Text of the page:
List of Parent Proxy Report Measures

Available PROMIS® Measures for Early Childhood Parent-Report (ages 1-5) and Parent Proxy (ages 5-17)

Early Childhood Parent-Report and Parent Proxy Domains Definition Early Childhood Parent-Report
(ages 1-5)
Parent Proxy for Pediatric Patients
(ages 5-17)

Bank/ Scale

Short Form
# items

Bank/ Scale

# items

Short Form

# items

Global Health* Overall evaluation of physical, mental health, and social health. 8   7, 9  
Mental Health    
Cognitive Function Difficulties in cognitive abilities (e.g., memory, attention, and decision making), and difficulties in the application of such abilities to everyday tasks (e.g., planning, organizing, calculating, remembering, and learning).     43 7
Emotional Distress – Anger/Irritability Angry mood (irritability, frustration, grouchiness), negative social cognitions (interpersonal sensitivity, envy, disagreeableness), behavior (tantrums), and efforts to control anger. 16 4, 8 5  
Emotional Distress – Anxiety Fear (fearfulness, panic), anxious misery (worry, dread), hyperarousal (tension, nervousness, restlessness), social/separation anxiety (fear or distress when separating from caregivers), and somatic symptoms related to arousal (racing heart, dizziness). 14 4, 8 13 8
Emotional Distress – Depressive Symptoms Negative mood (sadness, guilt), views of self (self-criticism, worthlessness), and social cognition (loneliness, interpersonal alienation); decreased positive affect, anhedonia (loss of interest, inability to engage in play), and engagement. 10 4, 8 13 6
Engagement - Curiosity  Young children's emotional, behavioral, and cognitive curiosity and interest, and initiative taking. 6      
Engagement - Persistence Young children's sustained engagement and effort in problem solving and completing challenging activities and self-confidence 6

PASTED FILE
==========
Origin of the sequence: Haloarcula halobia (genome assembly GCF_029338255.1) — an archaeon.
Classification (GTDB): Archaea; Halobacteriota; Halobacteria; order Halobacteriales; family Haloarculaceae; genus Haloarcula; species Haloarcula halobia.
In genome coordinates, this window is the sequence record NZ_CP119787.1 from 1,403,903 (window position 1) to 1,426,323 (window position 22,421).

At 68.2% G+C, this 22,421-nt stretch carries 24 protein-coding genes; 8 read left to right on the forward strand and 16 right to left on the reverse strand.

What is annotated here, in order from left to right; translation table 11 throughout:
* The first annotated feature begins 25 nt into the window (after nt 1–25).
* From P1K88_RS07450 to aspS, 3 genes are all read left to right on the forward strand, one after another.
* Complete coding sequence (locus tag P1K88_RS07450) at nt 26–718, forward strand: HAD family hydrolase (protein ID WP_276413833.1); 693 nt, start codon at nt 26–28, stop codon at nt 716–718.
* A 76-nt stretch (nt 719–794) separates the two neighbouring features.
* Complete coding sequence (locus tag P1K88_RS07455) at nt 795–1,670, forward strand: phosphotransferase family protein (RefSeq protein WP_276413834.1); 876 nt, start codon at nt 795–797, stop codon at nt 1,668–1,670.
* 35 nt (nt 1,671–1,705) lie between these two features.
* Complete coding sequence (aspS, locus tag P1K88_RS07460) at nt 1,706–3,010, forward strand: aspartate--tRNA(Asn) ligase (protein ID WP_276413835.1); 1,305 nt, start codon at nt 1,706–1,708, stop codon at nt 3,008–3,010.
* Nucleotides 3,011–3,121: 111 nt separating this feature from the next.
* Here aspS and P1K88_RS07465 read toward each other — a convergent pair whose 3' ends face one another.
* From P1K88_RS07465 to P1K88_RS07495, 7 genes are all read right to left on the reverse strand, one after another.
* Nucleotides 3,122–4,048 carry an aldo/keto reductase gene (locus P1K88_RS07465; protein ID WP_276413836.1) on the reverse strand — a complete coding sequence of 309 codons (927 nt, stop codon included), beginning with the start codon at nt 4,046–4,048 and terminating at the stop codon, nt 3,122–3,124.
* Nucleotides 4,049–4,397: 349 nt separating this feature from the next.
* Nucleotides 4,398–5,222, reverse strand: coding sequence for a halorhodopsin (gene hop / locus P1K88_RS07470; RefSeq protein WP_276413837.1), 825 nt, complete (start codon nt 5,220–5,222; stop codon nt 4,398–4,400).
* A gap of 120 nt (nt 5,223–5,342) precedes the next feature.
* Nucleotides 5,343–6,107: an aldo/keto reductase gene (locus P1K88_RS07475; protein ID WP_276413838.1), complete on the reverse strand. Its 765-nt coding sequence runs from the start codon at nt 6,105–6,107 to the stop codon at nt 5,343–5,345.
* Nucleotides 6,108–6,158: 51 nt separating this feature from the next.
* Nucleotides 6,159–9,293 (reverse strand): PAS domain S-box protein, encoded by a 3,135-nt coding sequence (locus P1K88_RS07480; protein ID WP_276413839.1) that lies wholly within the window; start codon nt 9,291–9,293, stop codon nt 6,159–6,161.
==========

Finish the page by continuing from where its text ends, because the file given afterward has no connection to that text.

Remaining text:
Life Satisfaction Global and context-specific evaluations of a child’s life. Conceptual facets include global evaluations of life, context-specific evaluations of life, assessments of life conditions, and comparisons of one’s life with others’ lives.     42 4, 8a, 8b
Meaning and Purpose A child's sense that life has purpose and there are good reasons for living, including hopefulness, optimism, goal-directedness, and feelings that one’s life is worthy.     44 4, 8
Positive Affect Momentary positive or rewarding affective experiences, such as feelings and mood associated with pleasure, joy, elation, contentment, pride, affection, happiness, engagement, and excitement. 13 4, 8 39 4, 8
Psychological Stress Experiences The thoughts or feelings about self and the world in the context of environmental or internal challenges. Items represent 3 facets of psychological stress reactions: feeling overwhelmed, perceived lack of control of capacity to manage one’s life, and cognitive-perceptual disruption.     12 4, 8
Self-Regulation – Flexibility  Young children's ability to adapt in response to environmental demands, changes, and expectations. 5      
Self-Regulation – Frustration Tolerance  Young children's recognition and regulation of emotions and behaviors in service of their goals (coping). 6      


Stigma – Skin 

Perceptions of self and publicly enacted negativity, prejudice, and discrimination as a result of disease-related manifestations. Banks include generic items for children with chronic conditions, as well as disease-specific items. 






Physical Health    
Asthma Impact Asthma-specific symptoms that include cough, wheeze, shortness of breath, and avoidance of triggers. Also, asthma-associated impacts such as missing school or activities with other children.     17 8
Fatigue Range of symptoms, from mild subjective feelings of tiredness to an overwhelming, debilitating, and sustained sense of exhaustion.     23 10
Itch Parents’ perception of itch (pruritus) symptoms and their impact on children’s daily living; includes items for parents' perception of their children with skin conditions.     45 3, 6, 8a, 8b
Pain – Behavior Behaviors that typically indicate to others that an individual is experiencing pain. These actions or reactions can be verbal or nonverbal, and involuntary or deliberate.     51 8
Pain – Interference Consequences of pain on relevant aspects of one’s life. This includes the extent to which pain hinders engagement with social, cognitive, emotional, physical, and recreational activities.     13 8
Physical Activity Self-reported capability rather than actual performance of physical activities. This includes the functioning of one’s upper extremities (dexterity), lower extremities (walking or mobility), and central regions (neck, back), as well as instrumental activities of daily living. 7   10 4, 8
Physical Function – Mobility Activities of physical mobility such as getting out of bed or a chair to activities such as running.     20 7